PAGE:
Reasons for pain during intercourse

Blog 7 Pain During Intercourse

I've had quite a few conversations this week with clients and colleagues around the topic of pain during intercourse. 

It's seems to be very common - and people don't really know where to turn to get help. 

Usually the advice is: 

  • drink a glass of wine

  • loosen up, and

  • use plenty of lube.

Listen, I love a fine wine, but if you've experienced pain during sex you know that a glass of wine (or the other recommendations above) is not addressing the root cause of WHY you're having pain in the first place. 

This is a multi-layered issue and may take a multi-faceted approach to heal. 


Here are some (hopefully more helpful than wine) areas to investigate: 


  • Trauma + Psychological component

(Seeing a therapist, especially one with somatic training could be very helpful)


  • Scar Tissue

(Scar tissue could be from something like caesarean, episiotomy, perineal tear, injury, accident, hysterectomy, other abdominal/pelvic surgery, trauma. Depending on the location of your scar tissue, you may want to seek out a Pelvic Floor Physical Therapist, Massage Therapist, Structural Integration practitioner, or Maya Abdominal Massage expert) 


  • Hormonal Shifts

(If you have gone/are going through any stage of menopause, gender transition, cancer treatment, and/or any other kind of hormonal shift, it's possible this could be playing a role. This would be something to bring up with your doctor.)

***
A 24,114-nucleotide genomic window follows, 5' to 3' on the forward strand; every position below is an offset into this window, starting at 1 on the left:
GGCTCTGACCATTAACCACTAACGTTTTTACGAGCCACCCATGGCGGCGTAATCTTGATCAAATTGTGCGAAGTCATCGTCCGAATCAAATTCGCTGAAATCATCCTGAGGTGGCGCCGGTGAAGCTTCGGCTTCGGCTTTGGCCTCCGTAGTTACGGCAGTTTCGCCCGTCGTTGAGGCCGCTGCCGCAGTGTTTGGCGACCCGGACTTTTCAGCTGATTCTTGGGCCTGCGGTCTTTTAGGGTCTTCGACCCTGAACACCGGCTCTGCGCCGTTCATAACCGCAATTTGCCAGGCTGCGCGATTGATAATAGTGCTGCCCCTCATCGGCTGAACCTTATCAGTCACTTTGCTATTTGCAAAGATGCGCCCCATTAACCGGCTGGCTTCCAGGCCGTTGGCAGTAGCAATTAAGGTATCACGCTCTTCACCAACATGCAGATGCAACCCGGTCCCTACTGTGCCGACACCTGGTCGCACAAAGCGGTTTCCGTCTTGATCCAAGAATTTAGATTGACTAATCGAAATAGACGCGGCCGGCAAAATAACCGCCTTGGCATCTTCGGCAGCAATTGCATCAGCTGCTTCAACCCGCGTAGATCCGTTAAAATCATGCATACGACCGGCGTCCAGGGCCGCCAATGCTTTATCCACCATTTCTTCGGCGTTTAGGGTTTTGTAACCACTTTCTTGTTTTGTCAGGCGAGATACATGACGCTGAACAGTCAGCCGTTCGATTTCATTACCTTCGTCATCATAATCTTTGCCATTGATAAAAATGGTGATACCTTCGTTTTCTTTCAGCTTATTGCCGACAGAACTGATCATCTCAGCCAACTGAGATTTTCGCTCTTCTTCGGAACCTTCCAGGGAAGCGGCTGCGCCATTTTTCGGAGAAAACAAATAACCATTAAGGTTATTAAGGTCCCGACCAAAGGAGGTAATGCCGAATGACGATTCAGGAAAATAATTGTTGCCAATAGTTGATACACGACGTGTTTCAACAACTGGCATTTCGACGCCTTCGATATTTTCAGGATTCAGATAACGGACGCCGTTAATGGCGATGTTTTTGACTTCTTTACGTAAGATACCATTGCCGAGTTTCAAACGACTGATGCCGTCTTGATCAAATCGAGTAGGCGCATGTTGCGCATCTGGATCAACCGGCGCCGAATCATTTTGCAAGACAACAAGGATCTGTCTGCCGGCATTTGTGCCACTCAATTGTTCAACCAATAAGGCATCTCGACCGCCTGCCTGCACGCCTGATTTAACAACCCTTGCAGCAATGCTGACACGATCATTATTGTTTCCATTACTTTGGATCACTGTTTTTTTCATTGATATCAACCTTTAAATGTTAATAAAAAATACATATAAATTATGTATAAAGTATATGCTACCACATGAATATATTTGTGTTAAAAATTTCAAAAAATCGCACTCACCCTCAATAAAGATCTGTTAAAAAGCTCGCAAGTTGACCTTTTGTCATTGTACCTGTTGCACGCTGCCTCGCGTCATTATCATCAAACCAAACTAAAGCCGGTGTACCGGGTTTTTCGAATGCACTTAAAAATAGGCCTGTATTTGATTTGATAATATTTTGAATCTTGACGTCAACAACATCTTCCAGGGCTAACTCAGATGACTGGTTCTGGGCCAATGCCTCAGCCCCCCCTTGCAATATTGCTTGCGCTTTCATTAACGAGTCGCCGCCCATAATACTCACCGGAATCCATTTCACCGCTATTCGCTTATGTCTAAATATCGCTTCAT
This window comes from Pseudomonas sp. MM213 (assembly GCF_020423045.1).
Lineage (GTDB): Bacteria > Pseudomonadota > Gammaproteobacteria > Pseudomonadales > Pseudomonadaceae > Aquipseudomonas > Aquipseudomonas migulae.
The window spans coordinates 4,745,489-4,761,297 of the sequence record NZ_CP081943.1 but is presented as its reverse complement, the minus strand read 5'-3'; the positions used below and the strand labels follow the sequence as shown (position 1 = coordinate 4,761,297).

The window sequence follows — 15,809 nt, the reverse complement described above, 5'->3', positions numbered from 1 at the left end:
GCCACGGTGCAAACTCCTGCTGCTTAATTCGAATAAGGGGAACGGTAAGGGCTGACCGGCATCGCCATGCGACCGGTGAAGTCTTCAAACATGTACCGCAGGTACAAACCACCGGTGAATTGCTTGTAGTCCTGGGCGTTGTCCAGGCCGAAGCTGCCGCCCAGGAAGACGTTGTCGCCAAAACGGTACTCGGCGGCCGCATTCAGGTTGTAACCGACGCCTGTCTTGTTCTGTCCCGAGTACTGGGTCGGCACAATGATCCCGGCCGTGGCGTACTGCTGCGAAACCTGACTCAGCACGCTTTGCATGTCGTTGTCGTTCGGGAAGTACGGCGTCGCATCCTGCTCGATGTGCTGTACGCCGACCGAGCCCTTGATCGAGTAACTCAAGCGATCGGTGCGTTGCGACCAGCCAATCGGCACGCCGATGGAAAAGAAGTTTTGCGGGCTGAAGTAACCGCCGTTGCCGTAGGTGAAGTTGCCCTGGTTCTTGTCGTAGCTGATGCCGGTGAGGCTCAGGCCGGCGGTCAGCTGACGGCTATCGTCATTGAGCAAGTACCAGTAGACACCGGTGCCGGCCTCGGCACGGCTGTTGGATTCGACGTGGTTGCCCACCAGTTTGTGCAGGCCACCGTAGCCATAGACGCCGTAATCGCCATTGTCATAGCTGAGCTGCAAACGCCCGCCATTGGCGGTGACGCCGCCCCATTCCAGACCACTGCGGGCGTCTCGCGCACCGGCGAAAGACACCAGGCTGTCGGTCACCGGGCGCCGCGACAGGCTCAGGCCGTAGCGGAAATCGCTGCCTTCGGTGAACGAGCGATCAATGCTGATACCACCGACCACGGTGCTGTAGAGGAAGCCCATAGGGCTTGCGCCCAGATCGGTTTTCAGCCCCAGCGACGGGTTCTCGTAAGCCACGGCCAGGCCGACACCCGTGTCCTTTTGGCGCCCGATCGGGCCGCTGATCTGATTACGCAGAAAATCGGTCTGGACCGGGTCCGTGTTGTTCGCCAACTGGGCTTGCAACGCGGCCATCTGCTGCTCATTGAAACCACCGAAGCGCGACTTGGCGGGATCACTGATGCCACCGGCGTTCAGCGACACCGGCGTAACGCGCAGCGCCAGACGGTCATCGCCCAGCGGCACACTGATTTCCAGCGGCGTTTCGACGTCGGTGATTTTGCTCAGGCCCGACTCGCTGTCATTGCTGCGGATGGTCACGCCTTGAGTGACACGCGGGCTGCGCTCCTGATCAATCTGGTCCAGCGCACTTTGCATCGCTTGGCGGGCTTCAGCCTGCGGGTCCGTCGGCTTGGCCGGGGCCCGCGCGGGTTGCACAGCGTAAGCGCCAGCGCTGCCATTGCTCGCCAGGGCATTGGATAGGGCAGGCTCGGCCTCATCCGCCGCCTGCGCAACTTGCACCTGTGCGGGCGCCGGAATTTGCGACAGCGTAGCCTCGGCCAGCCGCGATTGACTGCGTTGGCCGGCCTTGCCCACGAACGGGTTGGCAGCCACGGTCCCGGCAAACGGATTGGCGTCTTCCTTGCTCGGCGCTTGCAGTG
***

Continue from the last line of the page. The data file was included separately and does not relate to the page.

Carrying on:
• Hypertonic or imbalanced pelvic floor musculature

(Tight pelvic floor muscles are a common culprit, BUT that doesn't necessarily mean what you think it does. Kegels - the isolated contracting + releasing of the pelvic floor muscles - might NOT be for you if you have a "tight" pelvic floor. You probably need more release of the area and balancing of the whole pelvic bowl. See a pelvic floor physical or occupational therapist or Movement Rehab specialist ).


This last one?

That's where I can help. 

Movement rehab for core + pelvic floor can do wonders to help reduce pain during intercourse. 

It's non-invasive and can help you restore your pelvic floor function in a very accessible way. 

Any questions about your specific situation and how the next group program can help? 

Leave me a comment! 


With love, pelvic health, and body kindness, 

xoxo Elyse

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